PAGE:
Tips You Need on African Food and Male Sexual Potency
Ekwang is a traditional Cameroonian dish which is prepared with grated cocoyam’s enwrapped with cocoyam leaves. The cocoyams are then slowly cooked with palm oil, crayfish, and a few other African traditional spices to make it a nutritional powerhouse. Ekwang recipe is popular among the Bafaw community from Southwest Cameroon, and it’s been known to offer strength and enhance sexual potency in African men, hence American Mandingo.
What is Mandingo?
Yeah, let’s talk about that. American people, especially ladies, rarely use the word Mandigo in the right sense. When you use it right, it’s the name of an African tribe in West-Africa who speak a form of Mandin languages. Spread across Mali, Guinea, Gambia, Senegal, and Ivory Coast, they maintain a variation of their tribal name which are Mandingo, Malinke, or Mande. But, the American slang has snatched this word and reformed it to mean something entirely and unbelievably different!
Now in the United States, an African dude from the Madingo tribe has got to be careful declaring where he comes from hence he’s mistaken for having a very large or beyond an average size genital. Of course, this won’t necessarily be a bad thing if this is the case. It’s a bummer, however, if he fails on that assumption!
African Food and Male Sexual Potency
It’s a fact that African/Black men are strong. The will to live; to survive and to populate the world is always there from ages. You can feel this in their spiritual and psychological resilience. And physiologically? There was something those slave owners knew about the potential and the ability of an African slave that hardly the slaves knew themselves. Blacks don’t crack.
For ages, Africans have relied on certain foods for their vitality. Until recently, a typical African man fathered an average of 10 children. We know of some African men who directly father from between 24 to 35 children in their lifetime. When you do the math of how much “sleep” each of these guys got, you’ll know that the only possible secret to that “high level productivity” is food. These men knew nothing called “multivitamins” as we know now.
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And so among these distinct African foods that have been known to build and wholistically sustain Black men stamina and endurance is Ekwang. As mentioned above, the traditional home of Ekwang recipe is Cameroon. Other parts of sub-Saharan Africa have their own variation of meals that are Ekwang recipe based. Though the dish may be associated with the Bafaw people, to most Cameroonian wives, Ekwang is the secret to their husband’s heart. All they need is to prepare a perfect Ekwang for their husband, and they will get all that they need, and some more.
In Nigeria, especially among the Ibibio tribe (located in the South-Eastern part of Nigeria), women also use Ekwang, aka Ekpang Nkukwo, to please their husbands. Though its preparation requires time, it is worth it. And today, we bring this Cameroonian secret dish right to your kitchen.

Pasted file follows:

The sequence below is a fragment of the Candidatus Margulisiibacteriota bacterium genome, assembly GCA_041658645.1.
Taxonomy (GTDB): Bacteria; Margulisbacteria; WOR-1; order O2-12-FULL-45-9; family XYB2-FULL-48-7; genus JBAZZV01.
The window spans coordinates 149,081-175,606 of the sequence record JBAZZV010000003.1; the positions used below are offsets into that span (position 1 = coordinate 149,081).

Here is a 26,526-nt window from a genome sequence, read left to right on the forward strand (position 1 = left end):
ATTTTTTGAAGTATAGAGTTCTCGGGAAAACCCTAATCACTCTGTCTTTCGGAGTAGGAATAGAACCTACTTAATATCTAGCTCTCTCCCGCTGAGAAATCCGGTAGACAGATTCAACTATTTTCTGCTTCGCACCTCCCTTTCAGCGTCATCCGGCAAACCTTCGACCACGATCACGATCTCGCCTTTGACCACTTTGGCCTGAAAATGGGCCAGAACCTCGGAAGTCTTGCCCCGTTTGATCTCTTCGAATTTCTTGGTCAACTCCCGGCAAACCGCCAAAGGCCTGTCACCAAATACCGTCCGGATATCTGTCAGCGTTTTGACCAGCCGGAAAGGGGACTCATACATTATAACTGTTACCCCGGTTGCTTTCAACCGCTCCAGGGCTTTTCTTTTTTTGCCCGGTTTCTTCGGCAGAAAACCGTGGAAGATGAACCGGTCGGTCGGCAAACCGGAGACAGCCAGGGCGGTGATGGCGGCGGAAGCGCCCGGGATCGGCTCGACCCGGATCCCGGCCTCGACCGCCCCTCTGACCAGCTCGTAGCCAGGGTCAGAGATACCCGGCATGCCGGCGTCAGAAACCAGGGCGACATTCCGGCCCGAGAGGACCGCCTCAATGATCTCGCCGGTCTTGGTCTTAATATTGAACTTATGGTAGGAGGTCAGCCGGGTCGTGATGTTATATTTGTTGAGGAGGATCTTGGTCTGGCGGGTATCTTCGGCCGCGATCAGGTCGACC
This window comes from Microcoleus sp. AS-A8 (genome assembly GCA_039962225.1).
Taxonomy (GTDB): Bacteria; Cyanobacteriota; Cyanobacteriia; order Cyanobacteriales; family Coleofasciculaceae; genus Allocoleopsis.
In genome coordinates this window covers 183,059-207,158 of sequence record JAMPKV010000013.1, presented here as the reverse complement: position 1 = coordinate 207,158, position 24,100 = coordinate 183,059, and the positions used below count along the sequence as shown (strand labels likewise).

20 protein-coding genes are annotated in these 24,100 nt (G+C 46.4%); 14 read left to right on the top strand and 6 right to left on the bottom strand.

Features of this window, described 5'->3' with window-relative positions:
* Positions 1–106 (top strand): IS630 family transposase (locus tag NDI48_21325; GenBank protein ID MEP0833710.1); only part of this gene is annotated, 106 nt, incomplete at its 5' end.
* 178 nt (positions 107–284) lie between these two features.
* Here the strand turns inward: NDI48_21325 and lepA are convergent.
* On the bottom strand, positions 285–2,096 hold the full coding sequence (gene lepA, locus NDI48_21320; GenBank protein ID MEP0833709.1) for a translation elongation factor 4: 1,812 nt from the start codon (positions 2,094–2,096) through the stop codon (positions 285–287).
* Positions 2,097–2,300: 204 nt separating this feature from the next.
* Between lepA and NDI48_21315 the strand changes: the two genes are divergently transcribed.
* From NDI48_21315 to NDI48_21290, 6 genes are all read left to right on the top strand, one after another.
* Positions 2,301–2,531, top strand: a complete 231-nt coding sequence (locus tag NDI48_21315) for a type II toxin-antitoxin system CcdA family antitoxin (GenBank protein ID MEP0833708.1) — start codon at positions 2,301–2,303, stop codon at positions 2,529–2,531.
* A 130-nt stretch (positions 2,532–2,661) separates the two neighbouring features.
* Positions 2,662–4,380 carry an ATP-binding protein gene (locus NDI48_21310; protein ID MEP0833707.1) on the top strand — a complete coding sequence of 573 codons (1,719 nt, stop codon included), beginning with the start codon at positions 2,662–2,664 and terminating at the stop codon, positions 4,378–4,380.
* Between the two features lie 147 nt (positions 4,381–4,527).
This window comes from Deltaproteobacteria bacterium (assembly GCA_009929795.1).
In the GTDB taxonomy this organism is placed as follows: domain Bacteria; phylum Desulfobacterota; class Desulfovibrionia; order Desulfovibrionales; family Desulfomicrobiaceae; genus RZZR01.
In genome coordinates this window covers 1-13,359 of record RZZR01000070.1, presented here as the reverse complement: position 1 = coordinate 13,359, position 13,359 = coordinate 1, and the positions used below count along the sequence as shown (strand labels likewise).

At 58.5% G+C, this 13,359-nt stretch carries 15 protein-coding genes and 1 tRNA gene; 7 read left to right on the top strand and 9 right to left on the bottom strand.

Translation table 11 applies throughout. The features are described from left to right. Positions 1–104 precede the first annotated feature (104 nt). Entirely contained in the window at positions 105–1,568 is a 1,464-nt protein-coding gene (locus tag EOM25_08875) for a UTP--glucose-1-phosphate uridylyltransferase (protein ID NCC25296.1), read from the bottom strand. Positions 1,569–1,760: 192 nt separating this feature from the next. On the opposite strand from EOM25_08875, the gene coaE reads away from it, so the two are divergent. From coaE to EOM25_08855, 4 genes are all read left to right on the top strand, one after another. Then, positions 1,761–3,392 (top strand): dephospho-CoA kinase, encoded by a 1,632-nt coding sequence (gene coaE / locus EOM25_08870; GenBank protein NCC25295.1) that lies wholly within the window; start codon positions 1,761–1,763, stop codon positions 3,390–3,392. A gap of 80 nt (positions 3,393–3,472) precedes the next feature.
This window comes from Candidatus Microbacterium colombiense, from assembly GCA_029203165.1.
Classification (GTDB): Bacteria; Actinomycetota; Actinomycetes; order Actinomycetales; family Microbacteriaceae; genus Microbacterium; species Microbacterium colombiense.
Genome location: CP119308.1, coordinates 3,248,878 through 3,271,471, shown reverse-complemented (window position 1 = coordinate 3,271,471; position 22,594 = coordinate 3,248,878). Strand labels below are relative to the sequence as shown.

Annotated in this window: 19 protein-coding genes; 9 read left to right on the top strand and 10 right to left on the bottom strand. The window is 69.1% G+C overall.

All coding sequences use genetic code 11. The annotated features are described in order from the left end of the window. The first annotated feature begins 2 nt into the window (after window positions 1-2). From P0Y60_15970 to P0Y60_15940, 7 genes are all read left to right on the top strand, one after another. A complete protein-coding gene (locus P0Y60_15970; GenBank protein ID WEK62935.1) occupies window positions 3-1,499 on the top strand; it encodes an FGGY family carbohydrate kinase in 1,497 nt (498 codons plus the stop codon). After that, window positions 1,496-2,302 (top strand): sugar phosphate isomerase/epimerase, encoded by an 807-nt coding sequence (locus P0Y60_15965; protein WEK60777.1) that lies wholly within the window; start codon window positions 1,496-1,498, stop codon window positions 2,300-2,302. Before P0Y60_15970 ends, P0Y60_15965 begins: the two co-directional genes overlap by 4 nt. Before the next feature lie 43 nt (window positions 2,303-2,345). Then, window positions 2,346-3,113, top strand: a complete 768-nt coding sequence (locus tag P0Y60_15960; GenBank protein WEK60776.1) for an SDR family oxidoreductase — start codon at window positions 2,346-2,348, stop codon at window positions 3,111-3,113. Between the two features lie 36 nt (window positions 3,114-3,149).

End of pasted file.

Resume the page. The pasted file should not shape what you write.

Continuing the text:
[bctt tweet=”Cameroonian women prepare Ekwang recipe to get what they need from their husbands”]
But before getting into the meat and potatoes of our today’s recipe, let’s look at Cameroonian dining culture.
Cameroonian Dining Culture
Cameroonian cuisine is a blend of local, French and Portuguese flavors. Like most Central African countries, the cuisine felt here comprise of staples like yams, maize, plantains, and rice. Fish is the primary source of proteins.
Three meals are served in a day with the evening food being the main dish. When food is ready, Men serve their food first, followed by women. Kids are required to be a bit patient until dining is over for them to enjoy the leftovers.
Guests are not allowed to bring food. Bringing food could imply the host is incapable of providing.
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Now let’s delve into our Ekwang recipe.
2 pounds cocoyam
500g beef (diced)
4 cups of dried fish
1 cup ground crayfish
5 bunches of fresh leafy green collard greens, cocoyam leaves, or spinach
1 cup of red oil/palm oil
1 tsp Maggie bullion
1tsp white pepper
2 medium-sized onion (chopped)
Salt and pepper
- Put your beef in a large pot, add water until the meat is fully covered then bring it to boil. After 20 minutes, add a pinch of salt, bullion, and half of the onions, then simmer and leave it to cook for another 20 minutes under medium heat.
- Peel your cocoyams and place them in a large basin with water. Clean them properly. Using a grater, grate them to a thick puree. If you have a food processor, you can reduce your cocoyams into small pieces for smooth blending.
- Transfer your cocoyam paste into a large bowl. Add salt and mix thoroughly.
- When your beef is ready, extract stock and keep aside.
- Wash your cocoyam leaves thoroughly with running water to remove any insects or bacteria on the surface
- Grease your cooking pot with red oil to avoid food from sticking. Place the pot in low heat for 5 minutes.
- Divide your cocoyam leaves into small pieces and place them on a table. Using a spoon, scoop your paste and wrap it with the leaves. Repeat until your paste is finished. Place them on your greased cooking pot leaving in a circular manner while leaving some space at the center of the pot.
- Add your stock, pepper, crayfish, smoked fish, onion, white pepper, and the remaining oil to your steamed pot and cook it under low, medium heat for 7 minutes. Add 4cups of warm water and leave it to cook until you get a thick broth. Keep checking if more water needs to be added.
- Cook for 40 minutes, stir and taste if salt and other spices are well incorporated.
- Remove from heat and set it aside for 15 minutes then serve
Tip: To avoid your fingers to come out wrapped, make sure you cook under medium heat and avoid over stirring.
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